Originally published in France in 1948, and here translated for the first time into English, this captivating journal records American culture as seen by the young, fiercely intelligent Beauvoir. Her observations rove in topic from “the dream of rootedness” to “the giddy exhilaration of the car and the wind,” and from the American obsession with material satisfaction to the nature of individual freedom. Beauvoir lands in New York in January of 1947, equipped with four flexible months, a promising letter of introduction from her companion, Jean-Paul Sartre, and The Second Sex not yet written. Though she’s a literary sensation, she’s anonymous on the street, which proves to be a huge advantage. Beauvoir travels from New York to Los Angeles and back by car, train, and Greyhound, relishing the “lavish monotony” of a landscape unlike Europe in its ’splendid stubbornness.” She’s enchanted by the optimism and affability she finds around her, by “the specific American poetry—of the drugstore. She wanders into Chicago’s bar-hopping morphine underworld with her lover Nelson Algren; she also mingles with the dreamy and disillusioned youth of America’s Ivy League. As the Red Scare accelerates, she grows preoccupied with the American fixation on liberty. She’s struck by our passion for solitude, coupled with our voyeuristic interest in the lives of the rich and famous. Sometimes she rants, clinging to her identity as a French intellectual while condemning the “ghastly opulence” of the US. Beauvoir remains both “dazzled” and “disappointed” by the extravagance of her subject, by “the battle it is waging with itself, in which the stakes are beyond measure.” Brainy and imaginative, critical and rhapsodic—and not to be missed.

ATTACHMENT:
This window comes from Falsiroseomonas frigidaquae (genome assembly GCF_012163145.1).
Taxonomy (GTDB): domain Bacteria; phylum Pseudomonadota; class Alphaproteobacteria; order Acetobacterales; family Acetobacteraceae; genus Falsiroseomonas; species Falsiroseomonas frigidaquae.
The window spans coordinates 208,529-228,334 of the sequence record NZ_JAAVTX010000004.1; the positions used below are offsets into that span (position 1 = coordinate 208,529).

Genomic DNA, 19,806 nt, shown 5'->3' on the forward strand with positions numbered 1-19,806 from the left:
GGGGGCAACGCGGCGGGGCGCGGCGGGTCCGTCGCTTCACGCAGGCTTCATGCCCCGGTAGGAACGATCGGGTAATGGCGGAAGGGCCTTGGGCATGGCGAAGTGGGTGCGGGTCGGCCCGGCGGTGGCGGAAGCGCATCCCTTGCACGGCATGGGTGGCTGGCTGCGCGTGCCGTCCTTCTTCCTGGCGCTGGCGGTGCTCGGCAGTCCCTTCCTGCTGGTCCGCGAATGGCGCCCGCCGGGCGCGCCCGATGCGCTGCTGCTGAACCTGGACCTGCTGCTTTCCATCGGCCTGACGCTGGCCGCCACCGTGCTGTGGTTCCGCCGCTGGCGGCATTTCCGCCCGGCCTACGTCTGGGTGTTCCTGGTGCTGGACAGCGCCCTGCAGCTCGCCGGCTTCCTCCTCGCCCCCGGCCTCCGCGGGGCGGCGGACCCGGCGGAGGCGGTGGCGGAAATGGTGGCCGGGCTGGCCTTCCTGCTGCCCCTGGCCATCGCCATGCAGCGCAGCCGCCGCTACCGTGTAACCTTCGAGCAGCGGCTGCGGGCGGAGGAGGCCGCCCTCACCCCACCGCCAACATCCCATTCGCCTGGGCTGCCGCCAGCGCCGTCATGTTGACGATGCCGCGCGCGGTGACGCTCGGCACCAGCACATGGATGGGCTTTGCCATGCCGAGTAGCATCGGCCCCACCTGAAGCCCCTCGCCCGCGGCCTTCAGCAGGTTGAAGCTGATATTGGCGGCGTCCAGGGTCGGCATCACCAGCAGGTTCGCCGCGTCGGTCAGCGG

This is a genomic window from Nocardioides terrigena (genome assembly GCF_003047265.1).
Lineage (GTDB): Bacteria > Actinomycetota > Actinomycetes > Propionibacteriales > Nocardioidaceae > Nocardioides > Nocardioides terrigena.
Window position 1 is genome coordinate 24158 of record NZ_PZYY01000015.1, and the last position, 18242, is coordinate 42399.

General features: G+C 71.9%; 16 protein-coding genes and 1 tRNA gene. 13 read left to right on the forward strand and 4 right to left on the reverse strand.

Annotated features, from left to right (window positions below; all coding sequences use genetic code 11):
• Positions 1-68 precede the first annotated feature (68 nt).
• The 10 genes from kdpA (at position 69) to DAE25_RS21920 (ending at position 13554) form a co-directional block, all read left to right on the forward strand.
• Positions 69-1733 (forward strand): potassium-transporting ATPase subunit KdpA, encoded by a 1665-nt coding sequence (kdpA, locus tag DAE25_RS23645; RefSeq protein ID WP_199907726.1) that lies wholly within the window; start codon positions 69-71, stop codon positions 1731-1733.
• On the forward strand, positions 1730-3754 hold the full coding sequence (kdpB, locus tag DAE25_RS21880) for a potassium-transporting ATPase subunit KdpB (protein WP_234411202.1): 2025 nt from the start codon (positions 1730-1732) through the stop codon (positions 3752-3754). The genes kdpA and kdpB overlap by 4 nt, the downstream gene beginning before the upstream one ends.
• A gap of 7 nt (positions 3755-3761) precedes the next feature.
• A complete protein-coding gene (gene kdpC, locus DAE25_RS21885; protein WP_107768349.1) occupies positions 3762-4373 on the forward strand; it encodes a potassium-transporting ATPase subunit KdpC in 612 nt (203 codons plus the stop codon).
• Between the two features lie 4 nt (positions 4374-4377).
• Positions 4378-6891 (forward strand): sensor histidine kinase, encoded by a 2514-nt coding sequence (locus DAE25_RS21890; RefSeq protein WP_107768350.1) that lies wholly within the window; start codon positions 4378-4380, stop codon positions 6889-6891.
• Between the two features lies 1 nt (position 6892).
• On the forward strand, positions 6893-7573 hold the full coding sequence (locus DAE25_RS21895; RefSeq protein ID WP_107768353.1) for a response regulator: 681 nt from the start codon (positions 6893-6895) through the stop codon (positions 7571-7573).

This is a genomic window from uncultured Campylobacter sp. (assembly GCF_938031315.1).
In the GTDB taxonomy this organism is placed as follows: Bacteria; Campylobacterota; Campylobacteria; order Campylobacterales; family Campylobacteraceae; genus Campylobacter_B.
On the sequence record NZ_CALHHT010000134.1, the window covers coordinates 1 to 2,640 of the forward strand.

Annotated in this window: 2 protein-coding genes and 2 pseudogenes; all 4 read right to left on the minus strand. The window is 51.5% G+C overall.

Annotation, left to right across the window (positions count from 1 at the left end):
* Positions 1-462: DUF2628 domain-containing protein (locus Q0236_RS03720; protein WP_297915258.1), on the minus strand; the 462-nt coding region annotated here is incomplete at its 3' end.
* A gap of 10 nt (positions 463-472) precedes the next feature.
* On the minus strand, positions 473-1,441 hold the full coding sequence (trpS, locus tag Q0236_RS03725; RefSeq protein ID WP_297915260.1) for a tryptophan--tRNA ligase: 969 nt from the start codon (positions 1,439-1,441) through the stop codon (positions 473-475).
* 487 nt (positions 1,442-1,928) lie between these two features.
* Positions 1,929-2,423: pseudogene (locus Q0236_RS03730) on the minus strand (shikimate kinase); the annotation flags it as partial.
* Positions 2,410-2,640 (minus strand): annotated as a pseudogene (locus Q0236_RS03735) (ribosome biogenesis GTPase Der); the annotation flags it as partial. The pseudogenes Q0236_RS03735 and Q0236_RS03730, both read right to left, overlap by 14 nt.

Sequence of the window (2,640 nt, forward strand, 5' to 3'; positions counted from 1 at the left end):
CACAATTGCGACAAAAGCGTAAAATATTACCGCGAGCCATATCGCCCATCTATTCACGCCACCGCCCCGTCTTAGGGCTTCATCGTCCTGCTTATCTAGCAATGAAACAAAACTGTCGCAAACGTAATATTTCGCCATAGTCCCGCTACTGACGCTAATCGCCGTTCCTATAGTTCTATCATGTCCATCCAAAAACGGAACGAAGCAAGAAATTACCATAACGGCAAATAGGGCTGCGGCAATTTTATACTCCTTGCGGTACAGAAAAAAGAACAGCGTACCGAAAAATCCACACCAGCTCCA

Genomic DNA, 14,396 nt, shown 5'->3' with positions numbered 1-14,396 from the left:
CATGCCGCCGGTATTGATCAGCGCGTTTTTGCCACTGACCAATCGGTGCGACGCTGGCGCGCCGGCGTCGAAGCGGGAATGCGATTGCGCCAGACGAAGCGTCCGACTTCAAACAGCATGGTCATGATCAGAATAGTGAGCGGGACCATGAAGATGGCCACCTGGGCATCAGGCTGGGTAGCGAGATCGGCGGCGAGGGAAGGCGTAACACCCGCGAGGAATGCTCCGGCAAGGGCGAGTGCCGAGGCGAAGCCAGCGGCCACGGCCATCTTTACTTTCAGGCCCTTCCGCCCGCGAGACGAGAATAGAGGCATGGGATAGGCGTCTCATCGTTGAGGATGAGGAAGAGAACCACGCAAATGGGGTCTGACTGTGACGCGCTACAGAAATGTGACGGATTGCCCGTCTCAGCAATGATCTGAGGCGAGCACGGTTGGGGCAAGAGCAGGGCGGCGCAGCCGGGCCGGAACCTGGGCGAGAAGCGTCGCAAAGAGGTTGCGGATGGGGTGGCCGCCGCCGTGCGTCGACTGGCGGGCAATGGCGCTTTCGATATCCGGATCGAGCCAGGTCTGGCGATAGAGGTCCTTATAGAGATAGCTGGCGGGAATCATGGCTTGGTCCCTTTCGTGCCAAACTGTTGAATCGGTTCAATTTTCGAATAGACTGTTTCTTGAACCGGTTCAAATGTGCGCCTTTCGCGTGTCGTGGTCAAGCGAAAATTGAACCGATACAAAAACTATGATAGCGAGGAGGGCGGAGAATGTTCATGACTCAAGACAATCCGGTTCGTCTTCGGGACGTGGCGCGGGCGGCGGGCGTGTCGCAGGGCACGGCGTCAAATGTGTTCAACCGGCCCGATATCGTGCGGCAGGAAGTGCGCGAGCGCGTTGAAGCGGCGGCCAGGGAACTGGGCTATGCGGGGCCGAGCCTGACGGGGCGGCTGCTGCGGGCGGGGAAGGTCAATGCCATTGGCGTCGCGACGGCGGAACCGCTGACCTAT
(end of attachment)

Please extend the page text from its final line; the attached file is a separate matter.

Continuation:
Pub Date: Jan. 1, 1999

ISBN: 0-520-20979-6

Page Count: 355

Publisher: Univ. of California

Review Posted Online: May 19, 2010

Kirkus Reviews Issue: Nov. 1, 1998



This is not the Nutcracker sweet, as passed on by Tchaikovsky and Marius Petipa. No, this is the original Hoffmann tale of 1816, in which the froth of Christmas revelry occasionally parts to let the dark underside of childhood fantasies and fears peek through. The boundaries between dream and reality fade, just as Godfather Drosselmeier, the Nutcracker's creator, is seen as alternately sinister and jolly. And Italian artist Roberto Innocenti gives an errily realistic air to Marie's dreams, in richly detailed illustrations touched by a mysterious light. A beautiful version of this classic tale, which will captivate adults and children alike. (Nutcracker; $35.00; Oct. 28, 1996; 136 pp.; 0-15-100227-4)

Pub Date: Oct. 28, 1996

ISBN: 0-15-100227-4

Page Count: 136

Publisher: Harcourt

Review Posted Online: May 19, 2010

Kirkus Reviews Issue: Aug. 15, 1996




An extravaganza in Bemelmans' inimitable vein, but written almost dead pan, with sly, amusing, sometimes biting undertones, breaking through. For Bemelmans was "the man who came to cocktails". And his hostess was Lady Mendl (Elsie de Wolfe), arbiter of American decorating taste over a generation. Lady Mendl was an incredible person,- self-made in proper American tradition on the one hand, for she had been haunted by the poverty of her childhood, and the years of struggle up from its ugliness,- until she became synonymous with the exotic, exquisite, worshipper at beauty's whrine. Bemelmans draws a portrait in extremes, through apt descriptions, through hilarious anecdote, through surprisingly sympathetic and understanding bits of appreciation. The scene shifts from Hollywood to the home she loved the best in Versailles. One meets in passing a vast roster of famous figures of the international and artistic set. And always one feels Bemelmans, slightly offstage, observing, recording, commenting, illustrated.

Pub Date: Feb. 23, 1955

ISBN: 0670717797

Page Count: -

Publisher: Viking

Review Posted Online: Oct. 25, 2011

Kirkus Reviews Issue: Feb. 1, 1955

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